Is this the only donation Komen has made? How come this is news but not the other donations they make ... for example, to Planned Parenthood. How come that's never publicized as a news story. The donation to Duke/UNC is in line with what Komen bills itself as, thus you would think the donations to Planner Parenthood would be more news worth.

  • panthersjse Aug 5, 2013

    "Wonderful!! Good to see and know that my donations are going where they should!"

    Ehh, maybe a small % of your donated or raised money is going to research. The rest pays for my cancer awareness party alcohol and pink running shoes.

  • A Libertarian Aug 2, 2013

    mpheels - komen is about as political as you can get. Non sure where you get they are non-political. They donate heavy to liberal politicians and their causes and not one penny to conservatives.

  • A Libertarian Aug 2, 2013

    I know a lot of people that refuses donation and I am one. They mis represent themselves funding abortions. They should stick to cancer.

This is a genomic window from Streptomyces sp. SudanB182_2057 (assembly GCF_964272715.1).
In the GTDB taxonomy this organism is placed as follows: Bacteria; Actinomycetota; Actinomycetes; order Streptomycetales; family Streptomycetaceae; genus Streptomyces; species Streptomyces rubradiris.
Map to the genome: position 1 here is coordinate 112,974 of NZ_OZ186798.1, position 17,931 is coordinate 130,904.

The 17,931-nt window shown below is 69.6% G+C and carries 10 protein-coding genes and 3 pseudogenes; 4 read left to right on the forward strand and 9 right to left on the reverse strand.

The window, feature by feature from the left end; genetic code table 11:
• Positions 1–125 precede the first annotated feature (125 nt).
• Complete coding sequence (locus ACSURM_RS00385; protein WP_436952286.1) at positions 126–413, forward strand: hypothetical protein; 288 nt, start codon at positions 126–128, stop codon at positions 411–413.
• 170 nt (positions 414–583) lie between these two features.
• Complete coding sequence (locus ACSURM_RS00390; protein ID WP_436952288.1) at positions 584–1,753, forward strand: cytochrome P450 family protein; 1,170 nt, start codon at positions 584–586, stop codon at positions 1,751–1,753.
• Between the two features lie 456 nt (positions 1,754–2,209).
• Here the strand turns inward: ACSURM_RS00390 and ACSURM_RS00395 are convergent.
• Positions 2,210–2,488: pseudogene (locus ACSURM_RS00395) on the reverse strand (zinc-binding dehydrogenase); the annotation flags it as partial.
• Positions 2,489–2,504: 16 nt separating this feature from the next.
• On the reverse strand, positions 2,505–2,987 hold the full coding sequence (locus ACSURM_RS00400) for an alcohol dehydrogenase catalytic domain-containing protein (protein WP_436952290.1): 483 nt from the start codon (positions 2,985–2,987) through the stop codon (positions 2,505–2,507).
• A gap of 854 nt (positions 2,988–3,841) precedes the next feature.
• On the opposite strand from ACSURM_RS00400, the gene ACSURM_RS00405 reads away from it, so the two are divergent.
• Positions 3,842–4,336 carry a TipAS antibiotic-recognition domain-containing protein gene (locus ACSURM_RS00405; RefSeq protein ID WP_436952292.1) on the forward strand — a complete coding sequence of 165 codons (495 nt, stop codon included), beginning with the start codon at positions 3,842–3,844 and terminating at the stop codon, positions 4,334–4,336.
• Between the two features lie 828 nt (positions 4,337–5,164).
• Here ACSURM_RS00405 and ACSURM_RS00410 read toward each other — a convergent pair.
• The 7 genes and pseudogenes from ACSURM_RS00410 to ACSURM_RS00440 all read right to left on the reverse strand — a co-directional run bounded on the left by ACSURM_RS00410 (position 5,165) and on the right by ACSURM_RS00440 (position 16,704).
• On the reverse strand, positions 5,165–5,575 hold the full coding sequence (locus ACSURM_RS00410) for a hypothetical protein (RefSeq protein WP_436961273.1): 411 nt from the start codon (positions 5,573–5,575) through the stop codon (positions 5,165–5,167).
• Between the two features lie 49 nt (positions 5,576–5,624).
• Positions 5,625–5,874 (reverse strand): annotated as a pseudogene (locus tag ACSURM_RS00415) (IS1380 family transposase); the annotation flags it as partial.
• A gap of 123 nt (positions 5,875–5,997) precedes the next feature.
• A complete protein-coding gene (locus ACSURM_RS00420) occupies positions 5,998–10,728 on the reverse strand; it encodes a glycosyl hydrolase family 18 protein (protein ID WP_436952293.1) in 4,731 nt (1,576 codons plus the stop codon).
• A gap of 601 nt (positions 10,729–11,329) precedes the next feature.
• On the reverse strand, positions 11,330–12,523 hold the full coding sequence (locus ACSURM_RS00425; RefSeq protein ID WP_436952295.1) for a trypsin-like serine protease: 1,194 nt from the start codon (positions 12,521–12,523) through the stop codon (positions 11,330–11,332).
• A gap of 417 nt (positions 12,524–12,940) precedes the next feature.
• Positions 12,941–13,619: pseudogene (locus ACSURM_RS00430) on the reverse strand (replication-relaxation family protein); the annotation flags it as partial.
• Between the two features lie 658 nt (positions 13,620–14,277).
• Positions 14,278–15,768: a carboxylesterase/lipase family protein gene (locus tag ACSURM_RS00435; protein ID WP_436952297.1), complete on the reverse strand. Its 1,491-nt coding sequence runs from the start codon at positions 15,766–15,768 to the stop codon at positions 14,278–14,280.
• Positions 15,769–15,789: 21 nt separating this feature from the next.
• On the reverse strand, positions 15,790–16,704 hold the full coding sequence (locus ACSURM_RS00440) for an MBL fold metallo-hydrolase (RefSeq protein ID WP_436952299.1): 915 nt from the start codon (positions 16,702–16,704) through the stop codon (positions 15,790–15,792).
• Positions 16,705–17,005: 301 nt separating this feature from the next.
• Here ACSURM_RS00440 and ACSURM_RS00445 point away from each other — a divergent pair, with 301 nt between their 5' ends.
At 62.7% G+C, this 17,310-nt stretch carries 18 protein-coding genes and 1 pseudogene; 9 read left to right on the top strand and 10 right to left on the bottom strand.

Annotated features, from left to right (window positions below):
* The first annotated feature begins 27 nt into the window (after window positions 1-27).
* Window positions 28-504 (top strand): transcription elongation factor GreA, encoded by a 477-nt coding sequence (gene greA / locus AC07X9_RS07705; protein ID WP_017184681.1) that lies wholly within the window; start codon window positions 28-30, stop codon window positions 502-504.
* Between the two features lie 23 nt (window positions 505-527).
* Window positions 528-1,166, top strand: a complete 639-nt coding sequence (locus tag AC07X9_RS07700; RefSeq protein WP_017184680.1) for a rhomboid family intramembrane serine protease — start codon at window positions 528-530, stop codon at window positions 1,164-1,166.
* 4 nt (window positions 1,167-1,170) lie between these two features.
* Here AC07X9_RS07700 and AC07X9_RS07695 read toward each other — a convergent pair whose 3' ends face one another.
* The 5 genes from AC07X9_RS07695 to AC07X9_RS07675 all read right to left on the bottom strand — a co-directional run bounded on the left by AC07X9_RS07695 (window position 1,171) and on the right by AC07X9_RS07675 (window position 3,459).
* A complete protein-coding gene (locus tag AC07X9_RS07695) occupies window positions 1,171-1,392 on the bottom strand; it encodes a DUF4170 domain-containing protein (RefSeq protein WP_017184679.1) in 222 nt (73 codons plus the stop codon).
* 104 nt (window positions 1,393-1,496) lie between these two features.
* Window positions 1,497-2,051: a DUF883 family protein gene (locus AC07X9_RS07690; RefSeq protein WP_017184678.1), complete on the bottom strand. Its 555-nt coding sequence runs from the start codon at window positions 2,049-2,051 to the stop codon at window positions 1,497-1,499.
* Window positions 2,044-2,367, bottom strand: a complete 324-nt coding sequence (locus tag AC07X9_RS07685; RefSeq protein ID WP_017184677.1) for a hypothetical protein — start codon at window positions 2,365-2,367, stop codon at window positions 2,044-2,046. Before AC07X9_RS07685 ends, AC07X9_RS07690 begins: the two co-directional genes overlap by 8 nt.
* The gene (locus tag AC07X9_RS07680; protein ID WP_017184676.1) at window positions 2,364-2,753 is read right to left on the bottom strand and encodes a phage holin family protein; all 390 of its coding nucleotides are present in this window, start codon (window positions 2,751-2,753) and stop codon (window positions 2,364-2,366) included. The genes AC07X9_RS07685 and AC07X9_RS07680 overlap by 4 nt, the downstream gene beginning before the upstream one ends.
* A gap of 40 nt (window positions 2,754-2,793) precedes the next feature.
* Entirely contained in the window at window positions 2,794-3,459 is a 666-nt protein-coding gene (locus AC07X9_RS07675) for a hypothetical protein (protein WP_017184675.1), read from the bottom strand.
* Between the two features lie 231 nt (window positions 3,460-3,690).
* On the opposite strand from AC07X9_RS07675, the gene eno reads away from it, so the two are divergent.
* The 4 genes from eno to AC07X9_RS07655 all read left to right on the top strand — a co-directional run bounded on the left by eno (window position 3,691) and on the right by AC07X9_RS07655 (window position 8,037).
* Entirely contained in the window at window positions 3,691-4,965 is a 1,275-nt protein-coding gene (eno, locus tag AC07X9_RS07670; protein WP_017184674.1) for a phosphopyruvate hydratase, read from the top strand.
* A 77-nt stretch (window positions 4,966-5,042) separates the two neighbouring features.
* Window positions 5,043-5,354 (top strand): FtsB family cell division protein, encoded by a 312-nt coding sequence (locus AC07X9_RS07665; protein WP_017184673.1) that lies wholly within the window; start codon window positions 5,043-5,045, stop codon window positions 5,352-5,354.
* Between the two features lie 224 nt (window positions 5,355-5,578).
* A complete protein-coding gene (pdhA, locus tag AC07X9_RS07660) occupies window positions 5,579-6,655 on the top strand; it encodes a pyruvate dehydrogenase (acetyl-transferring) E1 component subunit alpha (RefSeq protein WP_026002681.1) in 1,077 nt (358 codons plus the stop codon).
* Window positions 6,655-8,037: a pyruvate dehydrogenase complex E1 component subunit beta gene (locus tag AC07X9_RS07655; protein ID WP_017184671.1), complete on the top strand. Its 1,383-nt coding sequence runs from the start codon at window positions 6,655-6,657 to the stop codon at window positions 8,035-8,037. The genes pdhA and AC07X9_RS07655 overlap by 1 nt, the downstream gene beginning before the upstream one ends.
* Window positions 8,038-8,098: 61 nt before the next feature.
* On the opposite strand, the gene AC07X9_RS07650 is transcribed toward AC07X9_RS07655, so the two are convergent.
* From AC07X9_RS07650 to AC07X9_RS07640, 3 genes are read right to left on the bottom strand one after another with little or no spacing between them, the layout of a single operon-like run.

• lapj Aug 1, 2013

    As someone who is currently battling breast cancer, I am grateful for ALL donations to research. Please don't get so jaded by one charity that you throw the proverbial baby out with the bath water.

  • mpheels Aug 1, 2013

    I used to work for a Komen funded research project. They required every study to send 1-2 people to an annual research meeting. That meeting was the most extravagant conference I've ever attended. We paid for hotel and airfare, and Komen paid for everything else, including the party on the last night with free alcohol (limited to 2 drinks per person, but still unheard of for people used to state and federal grants). I hate to think about how much the meeting cost, with very little gained in terms of professional development. It was basically one long social event. The meeting took place in 2007, right as the primaries for the 2008 campaign were winding up. Mike Huckabee sat on the healthcare reform panel, with no other political figures for balance. The surprise keynote speaker was Mitt Romney. Nancy Brinker didn't even try to hide her politics. Everyone is entitled to their beliefs, but you need to at least put on a neutral front when you run a non-political charity.